Italian Tid Bits

Bellissima Italia!

Italy is a top choice for many when deciding where to go for vacation.

If you are planning a visit to Italy this summer, and it is your first time, I’ve put together a few tips that will hopefully help to get you through it all a little easier.

Based on my own experience:

1- Pack light. The smaller your bag, the better. (Very challenging for me btw.)

  • A large suitcase can be difficult to cram into a shared transfer or taxi.
  • In Venice for example, it’s likely you will need to walk at least a few blocks to and from your hotel. The sidewalks are narrow and broken, not to mention the many steps you’ll encounter lugging your bag over canal bridges.

2-When ordering your cappuccino or coffee, pay at the register first, and then take your receipt to the counter where drinks are being made.

  • Note- “caffe” is espresso
  • “Caffe Americano” is like American drip coffee.
  • Be prepared to possibly squeeze in between the patrons lining the bar enjoying their beverage.

 

3-When choosing a restaurant, avoid menus that are printed in several languages. And steer clear of the gentleman trying to lure you into his ristorante. It’ll cost you a lot more than it’s worth.

4- Before you go, learn some useful phrases like;

  • “Dov’è La toilette?”

“Where is the bathroom?”

  • “Dov’è stazione centrale?”

“Where is the central station?”

  • “Una pasta piatto, per favore.”

“A dish of pasta please.”

  • “Scusi! Non capisco.”

“Excuse me, I don’t understand.”

  • “Il Conto, per favore.”

“The bill please.”

 

5-If traveling by train, depending on the train company in which you are traveling, you may need to validate your ticket before you board. A ticket stamp machine is available just before you enter the platform.

If the conductor sees that you do not have a validated ticket, you will receive a fine. The fine is about 50 Euro if you can pay with cash on the spot. But pay the fine, always carry ample cash. A fine can be costly if police get involved.

Trenitalia I know is one of them. The Leonardo Express running from Rome airport to the Roma Termini station can be tricky too. Make sure your ticket is taking you exactly where you need to go. You can be charged a fine there too.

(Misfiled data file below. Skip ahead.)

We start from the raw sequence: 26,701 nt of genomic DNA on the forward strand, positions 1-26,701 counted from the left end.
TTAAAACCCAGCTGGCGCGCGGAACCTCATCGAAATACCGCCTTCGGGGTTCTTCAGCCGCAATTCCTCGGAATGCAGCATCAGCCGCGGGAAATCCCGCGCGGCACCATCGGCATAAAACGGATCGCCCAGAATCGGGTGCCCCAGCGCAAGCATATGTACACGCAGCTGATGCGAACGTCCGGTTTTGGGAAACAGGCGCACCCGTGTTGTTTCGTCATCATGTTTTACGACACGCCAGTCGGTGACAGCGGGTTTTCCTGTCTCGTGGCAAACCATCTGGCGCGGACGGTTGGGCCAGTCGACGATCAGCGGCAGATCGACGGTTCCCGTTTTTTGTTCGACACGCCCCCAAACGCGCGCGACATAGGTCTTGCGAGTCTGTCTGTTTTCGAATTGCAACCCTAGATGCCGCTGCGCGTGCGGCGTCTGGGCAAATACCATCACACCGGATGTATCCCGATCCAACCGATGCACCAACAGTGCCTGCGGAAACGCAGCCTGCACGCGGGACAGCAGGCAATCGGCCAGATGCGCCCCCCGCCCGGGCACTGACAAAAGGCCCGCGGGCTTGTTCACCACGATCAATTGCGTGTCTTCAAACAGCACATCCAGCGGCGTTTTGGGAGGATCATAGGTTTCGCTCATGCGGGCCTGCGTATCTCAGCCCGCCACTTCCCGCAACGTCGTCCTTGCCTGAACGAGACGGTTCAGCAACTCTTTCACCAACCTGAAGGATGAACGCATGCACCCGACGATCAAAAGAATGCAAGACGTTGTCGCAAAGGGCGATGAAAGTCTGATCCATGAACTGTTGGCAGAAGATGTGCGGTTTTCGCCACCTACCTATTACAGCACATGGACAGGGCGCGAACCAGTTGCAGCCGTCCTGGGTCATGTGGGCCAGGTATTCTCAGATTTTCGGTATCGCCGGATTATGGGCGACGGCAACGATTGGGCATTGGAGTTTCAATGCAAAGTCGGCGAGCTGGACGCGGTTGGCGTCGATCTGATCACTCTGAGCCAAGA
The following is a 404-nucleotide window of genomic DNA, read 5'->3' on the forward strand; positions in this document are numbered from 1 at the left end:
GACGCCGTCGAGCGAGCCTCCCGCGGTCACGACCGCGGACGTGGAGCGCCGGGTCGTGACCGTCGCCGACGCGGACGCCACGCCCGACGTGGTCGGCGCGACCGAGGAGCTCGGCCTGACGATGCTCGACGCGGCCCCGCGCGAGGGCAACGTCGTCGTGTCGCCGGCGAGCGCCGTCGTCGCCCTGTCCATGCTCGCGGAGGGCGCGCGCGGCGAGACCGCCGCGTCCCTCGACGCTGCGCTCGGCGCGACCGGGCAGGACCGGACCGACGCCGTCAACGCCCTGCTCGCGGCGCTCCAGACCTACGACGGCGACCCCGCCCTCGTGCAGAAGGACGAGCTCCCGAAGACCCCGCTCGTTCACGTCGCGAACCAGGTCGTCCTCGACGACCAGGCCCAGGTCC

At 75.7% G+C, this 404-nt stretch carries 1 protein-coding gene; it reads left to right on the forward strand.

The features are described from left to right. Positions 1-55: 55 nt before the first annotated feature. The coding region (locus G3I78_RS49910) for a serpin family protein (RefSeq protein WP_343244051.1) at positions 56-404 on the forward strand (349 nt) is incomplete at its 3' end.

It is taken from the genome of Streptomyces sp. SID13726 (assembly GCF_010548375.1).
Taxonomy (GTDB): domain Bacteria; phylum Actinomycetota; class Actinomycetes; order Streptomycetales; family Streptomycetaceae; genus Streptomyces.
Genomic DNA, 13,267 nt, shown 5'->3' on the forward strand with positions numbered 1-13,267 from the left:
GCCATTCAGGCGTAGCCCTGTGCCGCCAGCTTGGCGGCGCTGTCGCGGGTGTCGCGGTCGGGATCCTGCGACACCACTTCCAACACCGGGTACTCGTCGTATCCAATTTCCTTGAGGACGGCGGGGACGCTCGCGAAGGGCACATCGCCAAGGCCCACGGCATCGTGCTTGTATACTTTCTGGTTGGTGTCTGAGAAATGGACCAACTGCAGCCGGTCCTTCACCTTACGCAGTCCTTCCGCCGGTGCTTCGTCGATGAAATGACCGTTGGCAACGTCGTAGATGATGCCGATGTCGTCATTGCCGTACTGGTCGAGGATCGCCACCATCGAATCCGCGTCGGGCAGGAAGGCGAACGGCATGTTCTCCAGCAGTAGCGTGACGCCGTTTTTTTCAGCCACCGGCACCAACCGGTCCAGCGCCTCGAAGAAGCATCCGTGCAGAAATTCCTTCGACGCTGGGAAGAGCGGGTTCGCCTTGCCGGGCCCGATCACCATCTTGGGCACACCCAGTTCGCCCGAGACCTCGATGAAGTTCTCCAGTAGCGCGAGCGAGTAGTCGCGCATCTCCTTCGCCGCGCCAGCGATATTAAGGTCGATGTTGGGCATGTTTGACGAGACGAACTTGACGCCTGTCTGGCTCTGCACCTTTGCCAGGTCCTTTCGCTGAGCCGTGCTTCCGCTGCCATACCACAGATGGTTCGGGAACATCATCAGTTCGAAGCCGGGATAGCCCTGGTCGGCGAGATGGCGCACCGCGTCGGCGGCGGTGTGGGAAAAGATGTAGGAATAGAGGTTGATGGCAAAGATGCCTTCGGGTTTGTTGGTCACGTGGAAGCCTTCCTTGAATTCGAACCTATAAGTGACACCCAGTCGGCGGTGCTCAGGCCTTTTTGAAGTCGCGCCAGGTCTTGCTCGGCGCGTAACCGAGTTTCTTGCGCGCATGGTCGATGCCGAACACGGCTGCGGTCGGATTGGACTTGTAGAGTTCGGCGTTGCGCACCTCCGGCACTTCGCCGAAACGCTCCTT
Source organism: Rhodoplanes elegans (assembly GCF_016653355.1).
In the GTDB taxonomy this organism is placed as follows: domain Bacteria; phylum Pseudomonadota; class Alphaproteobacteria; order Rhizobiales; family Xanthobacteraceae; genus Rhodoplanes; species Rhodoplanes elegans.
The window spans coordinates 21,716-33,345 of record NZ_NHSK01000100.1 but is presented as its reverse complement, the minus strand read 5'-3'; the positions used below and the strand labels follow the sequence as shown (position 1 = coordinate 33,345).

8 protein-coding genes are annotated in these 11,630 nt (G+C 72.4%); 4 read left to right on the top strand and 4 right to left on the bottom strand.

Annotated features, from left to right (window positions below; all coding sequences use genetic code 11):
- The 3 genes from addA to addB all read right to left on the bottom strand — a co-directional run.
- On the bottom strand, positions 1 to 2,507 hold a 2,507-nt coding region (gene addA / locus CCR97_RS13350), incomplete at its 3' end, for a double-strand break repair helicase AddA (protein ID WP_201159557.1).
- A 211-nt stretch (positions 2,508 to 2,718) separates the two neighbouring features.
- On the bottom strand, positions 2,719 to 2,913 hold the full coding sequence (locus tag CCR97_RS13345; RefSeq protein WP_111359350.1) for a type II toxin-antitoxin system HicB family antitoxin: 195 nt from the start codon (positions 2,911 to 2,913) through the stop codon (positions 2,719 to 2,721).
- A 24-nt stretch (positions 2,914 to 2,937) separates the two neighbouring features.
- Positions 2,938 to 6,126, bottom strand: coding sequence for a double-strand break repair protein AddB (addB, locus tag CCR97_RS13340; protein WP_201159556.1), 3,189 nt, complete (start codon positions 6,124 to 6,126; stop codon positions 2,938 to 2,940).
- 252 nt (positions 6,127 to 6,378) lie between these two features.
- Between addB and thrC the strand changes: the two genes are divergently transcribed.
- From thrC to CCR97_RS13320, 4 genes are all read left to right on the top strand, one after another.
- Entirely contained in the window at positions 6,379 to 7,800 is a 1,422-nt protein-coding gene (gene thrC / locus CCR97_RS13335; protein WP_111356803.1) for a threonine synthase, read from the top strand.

6-Enjoy the amazing wine, but not too much. Respect the culture and the Italian people.

THE TRICKY AND BEAUTY OF THE AMALFI COAST

Italy’s coastlines are some of the most picturesque destinations in the world. The stunning combination of the Tyrrhenian Sea and Italy’s Amalfi Coast has created many unforgettable vistas.

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The seaside cliffs are stacked with pastel villas overlooking the coastal towns of Positano, Amalfi, and Minori, to name a few. Ravello, perched high above Minori, has proven to be an incredible back drop for wedding ceremonies.

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photo courtesy of Sam Segar

Positano is known for its narrow streets filled with boutiques and cafes’. Its pebble beach is laden with rows of umbrellas all summer long.

Amalfi is nestled far below the rugged cliffs and was once the seat of the Maritime Republic. The Saint’Andrea cathedral resides in the heart of town showing off its medieval Italian striped Byzantine façade.

Minori sits within an un-crowded cove, retaining its identity as a fishing village. Scattered among the sunshades’ and beachgoers, are small wooden sea ready boats.

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photo courtesy of Jim Goodrich
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photo courtesy of Charis Tsevis
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photo courtesy of Ravanous
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photo courtesy of Ravanous

Besides being known as a wedding venue, Ravello is recognized for its gardens, town square, and Duomo.

 

 

Getting around can be tricky

I don’t recommend that you take on the Amalfi Drive yourself.  The road which was built by the Romans is narrow and winds up the coast with some hairy scary turns. If you are prone to motion sickness, medicate accordingly!